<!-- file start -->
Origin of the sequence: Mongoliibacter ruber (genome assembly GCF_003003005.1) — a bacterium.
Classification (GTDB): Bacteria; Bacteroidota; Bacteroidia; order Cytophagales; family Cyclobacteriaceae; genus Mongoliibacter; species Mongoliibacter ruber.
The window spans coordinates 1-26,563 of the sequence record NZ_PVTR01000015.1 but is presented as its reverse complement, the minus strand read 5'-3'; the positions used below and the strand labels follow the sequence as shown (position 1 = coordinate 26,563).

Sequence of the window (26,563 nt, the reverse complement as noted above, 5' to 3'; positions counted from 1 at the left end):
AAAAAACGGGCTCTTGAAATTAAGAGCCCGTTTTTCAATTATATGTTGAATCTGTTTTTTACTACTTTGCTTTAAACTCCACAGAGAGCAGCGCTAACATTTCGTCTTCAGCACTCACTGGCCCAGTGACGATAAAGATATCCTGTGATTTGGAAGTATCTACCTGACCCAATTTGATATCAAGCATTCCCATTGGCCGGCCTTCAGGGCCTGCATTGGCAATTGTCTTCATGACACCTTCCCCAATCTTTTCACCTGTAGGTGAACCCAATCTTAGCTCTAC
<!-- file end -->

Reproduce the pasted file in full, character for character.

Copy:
Origin of the sequence: Mongoliibacter ruber (genome assembly GCF_003003005.1) — a bacterium.
Classification (GTDB): Bacteria; Bacteroidota; Bacteroidia; order Cytophagales; family Cyclobacteriaceae; genus Mongoliibacter; species Mongoliibacter ruber.
The window spans coordinates 1-26,563 of the sequence record NZ_PVTR01000015.1 but is presented as its reverse complement, the minus strand read 5'-3'; the positions used below and the strand labels follow the sequence as shown (position 1 = coordinate 26,563).

Sequence of the window (26,563 nt, the reverse complement as noted above, 5' to 3'; positions counted from 1 at the left end):
AAAAAACGGGCTCTTGAAATTAAGAGCCCGTTTTTCAATTATATGTTGAATCTGTTTTTTACTACTTTGCTTTAAACTCCACAGAGAGCAGCGCTAACATTTCGTCTTCAGCACTCACTGGCCCAGTGACGATAAAGATATCCTGTGATTTGGAAGTATCTACCTGACCCAATTTGATATCAAGCATTCCCATTGGCCGGCCTTCAGGGCCTGCATTGGCAATTGTCTTCATGACACCTTCCCCAATCTTTTCACCTGTAGGTGAACCCAATCTTAGCTCTAC